Seems that all too often I have to make decisions that are 51/49 either way. In 2007, whether to accept the USCG rescue that I hadn’t asked for. In 2009, whether to try for Tuvalu or play it safe and go to Tarawa. Now, in 2010, whether to get to the start of my speaking tour by taking the passage on the cargo ship as planned, or whether to fly to California instead.
It was never a straightforward decision. I wrote a blog about it back in June. Reading the comments afterwards, I was surprised how much support there was for my taking the plane – mostly so I would be on dry land and able to be online, but also backed up by some rather convincing arguments based on the hard facts of CO2 emissions.
Nevertheless, I had felt it was important symbolically to show that there are viable alternatives to flying, if one has enough time to take the slow boat (or fast boat, compared with mine!) from China. So I booked my passage (with CruisePeople, if you’re interested in doing something similar).
Then, a couple of days ago, the local shipping agent told me that the ship’s ETA in Long Beach was Sept 6, i.e. too late for the first date of the tour, I realised I was actually quite relieved that I would be able to fly instead. I was anxious about any delays, especially given my poor record of ocean-related adventures ending on schedule.
The next morning when we spoke, he told me he had made a mistake, and in fact the ETA was Sept 2 or 3, as previously notified. But mentally I had already moved on and started planning an alternative writer’s retreat in Bolinas, CA, to work on my next book, and was very much looking forward to it. So this now presented me with a dilemma.
This morning I consulted a couple of friends, summarising the pros and cons thusly:
Advantages of Bolinas:
– guaranteed to get to start of speaking tour in time, and avoid letting down my East Coast organisers who have put in so much hard work
– access to healthy and good food – no idea what it will be like on ship, but very unlikely to be organic!
– will have email and phone access for any last-minute inquiries from event organisers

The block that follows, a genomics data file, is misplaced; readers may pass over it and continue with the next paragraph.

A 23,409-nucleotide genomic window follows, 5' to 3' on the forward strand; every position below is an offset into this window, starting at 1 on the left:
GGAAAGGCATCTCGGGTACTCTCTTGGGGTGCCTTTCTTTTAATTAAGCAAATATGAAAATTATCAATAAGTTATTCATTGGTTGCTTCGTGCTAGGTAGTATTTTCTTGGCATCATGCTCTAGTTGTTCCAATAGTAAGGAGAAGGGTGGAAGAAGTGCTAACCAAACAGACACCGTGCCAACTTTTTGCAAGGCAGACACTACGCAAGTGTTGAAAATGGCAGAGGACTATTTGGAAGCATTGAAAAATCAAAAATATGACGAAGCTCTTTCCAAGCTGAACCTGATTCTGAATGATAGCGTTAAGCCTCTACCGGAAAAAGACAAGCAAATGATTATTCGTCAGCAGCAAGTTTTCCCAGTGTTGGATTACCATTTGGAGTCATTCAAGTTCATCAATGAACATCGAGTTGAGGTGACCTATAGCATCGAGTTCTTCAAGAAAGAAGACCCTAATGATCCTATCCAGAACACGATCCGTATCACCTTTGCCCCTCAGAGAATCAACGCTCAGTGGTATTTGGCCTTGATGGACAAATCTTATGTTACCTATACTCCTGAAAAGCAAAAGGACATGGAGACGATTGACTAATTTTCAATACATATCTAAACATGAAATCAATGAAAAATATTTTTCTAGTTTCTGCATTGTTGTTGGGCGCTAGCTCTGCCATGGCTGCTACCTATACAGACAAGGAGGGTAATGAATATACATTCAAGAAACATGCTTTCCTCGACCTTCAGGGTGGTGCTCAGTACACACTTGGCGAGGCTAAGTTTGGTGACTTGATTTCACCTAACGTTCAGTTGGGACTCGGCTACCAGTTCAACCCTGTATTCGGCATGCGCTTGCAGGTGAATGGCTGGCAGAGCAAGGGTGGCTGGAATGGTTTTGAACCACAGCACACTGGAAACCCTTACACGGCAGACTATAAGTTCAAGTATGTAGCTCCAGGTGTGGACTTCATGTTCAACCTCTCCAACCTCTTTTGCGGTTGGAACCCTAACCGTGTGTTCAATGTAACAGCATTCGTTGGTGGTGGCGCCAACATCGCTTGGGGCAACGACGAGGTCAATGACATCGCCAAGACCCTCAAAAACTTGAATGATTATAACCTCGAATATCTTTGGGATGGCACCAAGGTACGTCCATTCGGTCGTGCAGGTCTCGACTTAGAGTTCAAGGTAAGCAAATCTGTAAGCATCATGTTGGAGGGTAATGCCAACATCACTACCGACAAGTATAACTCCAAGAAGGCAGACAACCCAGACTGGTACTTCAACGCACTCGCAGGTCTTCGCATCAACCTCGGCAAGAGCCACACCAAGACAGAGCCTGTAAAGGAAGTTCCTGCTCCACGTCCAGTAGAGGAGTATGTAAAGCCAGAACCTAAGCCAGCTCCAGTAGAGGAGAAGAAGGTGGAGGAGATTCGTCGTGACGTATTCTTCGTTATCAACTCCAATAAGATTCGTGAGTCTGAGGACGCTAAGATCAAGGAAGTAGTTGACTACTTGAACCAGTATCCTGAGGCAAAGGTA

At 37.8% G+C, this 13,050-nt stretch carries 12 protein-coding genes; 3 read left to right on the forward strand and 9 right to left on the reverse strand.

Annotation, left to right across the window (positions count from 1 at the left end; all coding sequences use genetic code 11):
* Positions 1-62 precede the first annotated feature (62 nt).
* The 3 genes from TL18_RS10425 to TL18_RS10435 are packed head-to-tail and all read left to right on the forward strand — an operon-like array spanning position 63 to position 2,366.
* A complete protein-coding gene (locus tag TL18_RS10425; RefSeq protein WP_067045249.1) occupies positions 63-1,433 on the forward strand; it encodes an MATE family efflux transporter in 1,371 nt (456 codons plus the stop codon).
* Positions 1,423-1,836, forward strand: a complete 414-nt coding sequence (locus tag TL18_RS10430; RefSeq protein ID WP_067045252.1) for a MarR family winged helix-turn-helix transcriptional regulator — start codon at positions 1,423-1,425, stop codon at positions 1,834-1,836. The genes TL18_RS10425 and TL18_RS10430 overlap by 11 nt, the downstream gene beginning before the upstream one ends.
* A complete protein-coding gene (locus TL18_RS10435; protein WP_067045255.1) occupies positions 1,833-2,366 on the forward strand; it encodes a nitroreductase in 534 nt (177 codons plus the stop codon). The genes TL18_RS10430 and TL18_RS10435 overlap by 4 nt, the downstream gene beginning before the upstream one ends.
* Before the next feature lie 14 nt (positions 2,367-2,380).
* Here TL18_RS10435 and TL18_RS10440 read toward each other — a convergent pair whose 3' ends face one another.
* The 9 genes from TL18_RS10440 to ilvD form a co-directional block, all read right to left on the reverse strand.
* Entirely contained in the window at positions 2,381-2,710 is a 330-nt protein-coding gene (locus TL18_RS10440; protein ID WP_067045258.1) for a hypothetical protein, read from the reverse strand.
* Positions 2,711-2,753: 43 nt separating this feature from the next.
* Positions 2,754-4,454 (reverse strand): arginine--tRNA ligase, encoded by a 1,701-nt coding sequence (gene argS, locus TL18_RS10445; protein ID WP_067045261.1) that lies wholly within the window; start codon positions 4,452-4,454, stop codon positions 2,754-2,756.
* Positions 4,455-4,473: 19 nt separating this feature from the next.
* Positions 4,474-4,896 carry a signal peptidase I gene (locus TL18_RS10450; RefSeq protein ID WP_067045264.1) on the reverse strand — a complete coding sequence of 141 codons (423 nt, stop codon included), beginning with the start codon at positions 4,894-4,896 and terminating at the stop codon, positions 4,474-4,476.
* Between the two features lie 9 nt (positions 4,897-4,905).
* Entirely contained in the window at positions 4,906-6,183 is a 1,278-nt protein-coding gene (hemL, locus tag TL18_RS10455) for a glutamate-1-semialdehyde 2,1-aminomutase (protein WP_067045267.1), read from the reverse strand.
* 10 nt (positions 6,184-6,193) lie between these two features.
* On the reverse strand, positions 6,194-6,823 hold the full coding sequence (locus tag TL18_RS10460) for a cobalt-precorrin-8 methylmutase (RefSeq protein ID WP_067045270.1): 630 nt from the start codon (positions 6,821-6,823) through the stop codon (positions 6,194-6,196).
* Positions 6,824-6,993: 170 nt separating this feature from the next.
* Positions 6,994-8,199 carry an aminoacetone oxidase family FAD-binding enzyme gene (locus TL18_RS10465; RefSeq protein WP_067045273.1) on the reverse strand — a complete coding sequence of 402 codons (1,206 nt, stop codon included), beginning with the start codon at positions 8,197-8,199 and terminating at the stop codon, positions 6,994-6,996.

– will have access to internet, to do any final research for information I want to include in my presentation
– will have peace and quiet and time to write
– I can get to my stash of stuff in my friend’s garage to pick up clothes and suitable luggage for the tour
– would get me to the start of tour in best possible shape
– met a director of Maersk the other day, and he has said he can arrange for me to travel on their ships in the future at a less time-critical juncture – quite possibly free of charge
– am frankly weary of travel and adventure for now, and would like to be “home” for a while, somewhere where the living is easy…
Advantages of ship:
– have already paid for it, and fare non-refundable. Extra costs would therefore be air fare and food for 16 days
– no distractions from email (or from social invitations) when supposed to be writing
– big adventure
– easier access to gym (although there are gyms in Pt Reyes and Stinson Beach, and of course some lovely walking around Bo, so lots of exercise options there too)
I asked my heart/gut/instincts for guidance, and they unanimously wanted to go to Bo, but I didn’t know if it was just fear of the unknown that was talking. So I tossed a coin. Bo won. And I didn’t feel a strong urge to do a best of 3. So Bo it is.
So having been so adamant that I was going to take the ship, this is a slightly embarrassing about-face. But circumstances – and appetites for adventure – change. I want a rest, and Bolinas is very therapeutic. And as my friend Jay says, “Those that matter don’t mind. And those that mind don’t matter.”
So that is my decision, and I will just have to live with it. But the sooner they invent teleporting, the better. It will save phenomenal quantities of CO2 and an awful lot of dithering.
Thank you to the kind friends who have been my sounding boards today. You’re great!
I’d like to say an extra-big thank you to Doug Woodring of Project Kaisei, who arranged for my accommodation here in Hong Kong and set up the two wonderful speaking engagements at the Royal Geographical Society and the Royal Hong Kong Yacht Club. Doug is a fellow “Climate Hero” for the United Nations Environment Program, and will be speaking at the Hong Kong TEDx in September on the same bill as Dr Jane Goodall. Project Kaisei has an ambitious plan to clean up the North Pacific Garbage Patch, and I wish them all the greatest success in their mission.
Check out this video from their Youth Ambassador, a famous HK singer called Get Everyone Moving (GEM). Doug is a busy, busy man – saving the oceans is a more than full-time job – but still found time to help make my visit in Hong Kong enjoyable and productive. Thanks, Doug!
Thanks also to Rupert and the committee of the Royal Geographical Society, and Koko and the committee of the Royal Hong Kong Yacht Club, especially the AV tech guy without whom there would have been no V. Warmest best wishes to Eric, Geoff, Chris, Chris and Tim for being such excellent dinner companions, and to Mark and Kathy Greenberg – old Oxford rowing friends whom I hadn’t seen in over 20 years, who sprung a wonderful surprise on me by turning up at my presentation on Wednesday night. I’d like to think that none of us have changed at all! 🙂